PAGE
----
Pre-Pregnancy Progesterone May Cut Risk of Loss After Recurrent Miscarriages

By Marilynn Larkin

January 19, 2017

NEW YORK (Reuters Health) - Use of luteal start vaginal micronized progesterone is associated with improved pregnancy success in women with recurrent pregnancy loss, researchers say.

Dr. Mary Stephenson of the University of Illinois Hospital and Health Sciences System in Chicago told Reuters Health by email, "Recurrent pregnancy loss affects about 5% of couples trying to have a child. Unfortunately, there are very few evidence-based treatments available."

"I am very encouraged by the findings of our study, which provide promising early evidence that progesterone treatment, started in the luteal phase of the menstrual cycle, can help women with a history of multiple, unexplained pregnancy losses of less than 10 weeks have a healthy baby," she said.

As reported in Fertility and Sterility, online January 9, Dr. Stephenson and colleagues recruited 116 women (average age, 34) between 2004 and 2012 with a history of two or more unexplained pregnancy losses (less than 10 weeks); an endometrial biopsy performed 9 to 11 days after the luteinizing hormone (LH) surge; and one or more subsequent pregnancy(ies).

Nuclear cyclin E (nCyclinE) was used as a molecular marker of endometrial development, based on a previous study showing that abnormal nCyclinE expression in the endometrial glands - defined as greater than 20% after day 20 of the menstrual cycle - correlates with a history of infertility.

A total of 59 participants had elevated nCyclinE and 57 had normal nCyclinE.

Women in whom nCyclinE expression was elevated in the endometrial glands received vaginal micronized progesterone at a dose of 100 mg to 200 mg every 12 hours starting three days after the LH surge. In addition, according to the authors, some women with normal nCyclinE "insisted on using" the medication, and they received it at the same dose.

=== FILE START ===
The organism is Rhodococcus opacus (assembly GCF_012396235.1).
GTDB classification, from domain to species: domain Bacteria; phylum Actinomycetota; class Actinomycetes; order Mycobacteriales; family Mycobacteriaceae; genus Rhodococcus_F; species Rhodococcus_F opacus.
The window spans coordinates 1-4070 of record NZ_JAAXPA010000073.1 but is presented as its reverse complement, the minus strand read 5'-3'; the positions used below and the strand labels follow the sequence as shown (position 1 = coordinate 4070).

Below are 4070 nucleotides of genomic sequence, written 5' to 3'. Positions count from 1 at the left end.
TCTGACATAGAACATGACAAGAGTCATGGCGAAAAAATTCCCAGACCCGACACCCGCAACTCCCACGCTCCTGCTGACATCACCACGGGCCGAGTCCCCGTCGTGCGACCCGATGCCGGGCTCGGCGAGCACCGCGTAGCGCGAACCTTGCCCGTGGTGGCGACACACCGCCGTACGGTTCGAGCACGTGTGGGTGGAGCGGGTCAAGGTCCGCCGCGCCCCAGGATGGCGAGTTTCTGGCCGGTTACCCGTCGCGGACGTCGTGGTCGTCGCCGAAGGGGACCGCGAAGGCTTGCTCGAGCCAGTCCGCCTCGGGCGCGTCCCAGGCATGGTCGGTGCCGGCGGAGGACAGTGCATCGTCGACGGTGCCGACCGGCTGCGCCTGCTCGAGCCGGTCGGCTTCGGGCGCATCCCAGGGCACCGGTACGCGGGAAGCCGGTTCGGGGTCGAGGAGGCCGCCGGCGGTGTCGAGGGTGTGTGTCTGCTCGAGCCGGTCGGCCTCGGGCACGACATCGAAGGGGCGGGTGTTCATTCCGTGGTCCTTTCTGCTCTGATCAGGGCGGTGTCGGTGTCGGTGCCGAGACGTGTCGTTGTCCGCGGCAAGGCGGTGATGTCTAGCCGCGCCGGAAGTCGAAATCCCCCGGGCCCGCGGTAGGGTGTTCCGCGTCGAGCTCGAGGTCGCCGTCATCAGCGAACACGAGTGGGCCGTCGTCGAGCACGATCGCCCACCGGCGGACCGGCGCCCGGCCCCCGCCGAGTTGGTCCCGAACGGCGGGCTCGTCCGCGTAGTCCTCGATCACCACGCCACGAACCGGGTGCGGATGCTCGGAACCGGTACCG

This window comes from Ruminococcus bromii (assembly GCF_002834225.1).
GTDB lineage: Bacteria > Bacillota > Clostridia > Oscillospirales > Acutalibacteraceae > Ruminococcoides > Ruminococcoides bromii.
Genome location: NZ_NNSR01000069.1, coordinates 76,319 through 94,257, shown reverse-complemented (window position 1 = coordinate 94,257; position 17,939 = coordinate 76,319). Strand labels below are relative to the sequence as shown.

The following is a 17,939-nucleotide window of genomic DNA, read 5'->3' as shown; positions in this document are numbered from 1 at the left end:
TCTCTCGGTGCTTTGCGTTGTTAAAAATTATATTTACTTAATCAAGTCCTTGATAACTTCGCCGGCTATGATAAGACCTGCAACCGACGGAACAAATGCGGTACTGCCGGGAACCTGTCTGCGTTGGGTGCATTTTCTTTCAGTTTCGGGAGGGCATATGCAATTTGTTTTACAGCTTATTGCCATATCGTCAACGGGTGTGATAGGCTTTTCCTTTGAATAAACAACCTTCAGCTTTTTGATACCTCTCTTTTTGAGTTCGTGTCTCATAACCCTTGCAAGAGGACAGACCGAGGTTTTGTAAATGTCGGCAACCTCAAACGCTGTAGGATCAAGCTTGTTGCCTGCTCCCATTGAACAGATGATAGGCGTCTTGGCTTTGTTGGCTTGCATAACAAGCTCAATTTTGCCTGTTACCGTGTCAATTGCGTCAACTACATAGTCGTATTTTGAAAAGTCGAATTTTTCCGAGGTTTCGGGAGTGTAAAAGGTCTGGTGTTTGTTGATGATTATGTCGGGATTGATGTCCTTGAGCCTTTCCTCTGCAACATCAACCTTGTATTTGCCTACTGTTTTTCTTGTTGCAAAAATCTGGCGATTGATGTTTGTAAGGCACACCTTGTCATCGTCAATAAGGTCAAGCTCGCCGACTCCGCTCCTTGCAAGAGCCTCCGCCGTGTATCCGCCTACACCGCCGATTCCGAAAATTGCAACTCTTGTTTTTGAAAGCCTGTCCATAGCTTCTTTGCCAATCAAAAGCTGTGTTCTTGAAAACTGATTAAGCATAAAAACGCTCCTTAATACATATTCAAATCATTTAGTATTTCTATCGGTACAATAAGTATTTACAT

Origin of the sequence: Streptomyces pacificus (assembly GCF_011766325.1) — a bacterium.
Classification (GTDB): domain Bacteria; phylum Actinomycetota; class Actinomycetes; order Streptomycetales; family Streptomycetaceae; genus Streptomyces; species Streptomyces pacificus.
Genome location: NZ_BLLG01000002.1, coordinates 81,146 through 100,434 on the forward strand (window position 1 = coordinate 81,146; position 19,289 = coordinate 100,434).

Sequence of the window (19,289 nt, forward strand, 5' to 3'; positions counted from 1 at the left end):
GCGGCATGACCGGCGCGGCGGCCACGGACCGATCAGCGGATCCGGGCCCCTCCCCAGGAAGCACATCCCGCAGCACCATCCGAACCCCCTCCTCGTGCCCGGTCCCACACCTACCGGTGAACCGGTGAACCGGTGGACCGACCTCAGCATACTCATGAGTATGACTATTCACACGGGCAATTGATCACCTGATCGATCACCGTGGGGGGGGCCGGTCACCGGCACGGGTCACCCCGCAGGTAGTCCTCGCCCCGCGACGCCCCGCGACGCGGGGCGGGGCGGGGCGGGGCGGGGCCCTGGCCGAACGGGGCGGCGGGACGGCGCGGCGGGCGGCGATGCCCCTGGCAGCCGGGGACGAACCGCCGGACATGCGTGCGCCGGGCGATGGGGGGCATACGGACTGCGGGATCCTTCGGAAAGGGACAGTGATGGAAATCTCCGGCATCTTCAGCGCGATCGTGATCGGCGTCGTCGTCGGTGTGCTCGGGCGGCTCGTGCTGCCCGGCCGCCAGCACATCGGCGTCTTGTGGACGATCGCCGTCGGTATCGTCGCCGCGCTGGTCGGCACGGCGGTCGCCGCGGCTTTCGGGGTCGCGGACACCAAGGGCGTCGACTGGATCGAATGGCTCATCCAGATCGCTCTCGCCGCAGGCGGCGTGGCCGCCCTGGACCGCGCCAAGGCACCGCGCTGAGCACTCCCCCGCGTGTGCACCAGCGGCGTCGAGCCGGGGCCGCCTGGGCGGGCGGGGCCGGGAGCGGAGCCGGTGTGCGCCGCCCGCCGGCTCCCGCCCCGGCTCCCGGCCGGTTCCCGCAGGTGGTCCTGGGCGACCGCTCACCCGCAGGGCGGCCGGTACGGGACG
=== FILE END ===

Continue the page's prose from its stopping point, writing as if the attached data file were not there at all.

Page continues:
Women with normal nCyclinE who did not receive progesterone were used as controls.

In the 59 women with elevated nCyclinE, pregnancy success - defined as an ongoing pregnancy greater than 10 weeks - improved significantly after the intervention, from 6% (16/255) in prior pregnancies to 69% (57/83) in subsequent pregnancies.

Pregnancy success in subsequent pregnancies was higher overall in women prescribed vaginal micronized P compared with controls: 68% (86/126) versus 51% (19/37); odds ratio, 2.1.

"We propose that luteal start vaginal micronized progesterone leads to improved endometrial gland development, which optimizes the local environment for early maintenance of pregnancy," the authors suggest.

"Although the use of the molecular marker, nCyclinE, is exploratory, and there is no control group of women without recurring pregnancy loss, vaginal micronized progesterone resulted in decreased or normalization of nCyclinE expression in 84% of women with initially elevated expression of this molecular marker," they add.

Dr. Stephenson said she plans on validating the study findings in a randomized control clinical trial.

Dr. Sherry Ross, a women's health expert at Providence Saint John's Health Center in Santa Monica, California, told Reuters Health, "Recurrent miscarriages . . . can be emotionally devastating. Trying to find the magic treatment remedy can be challenging."

"This is a very small but hopeful study for women experiencing recurrent miscarriages," she said by email. "The use of vaginal progesterone immediately after ovulation may be a step in the right direction towards having a healthy pregnancy. Vaginal progesterone during this sensitive time of the reproductive cycle helps make the environment inside the uterus a welcoming one for the embryo."

"Even though more studies are needed," she concluded, "women experiencing recurrent miscarriages may have another safe and inexpensive treatment option to allow them to carry a full term pregnancy."

One coauthor is the inventor of the patented test for nCyclinE levels used in the study.


Fertil Steril 2017.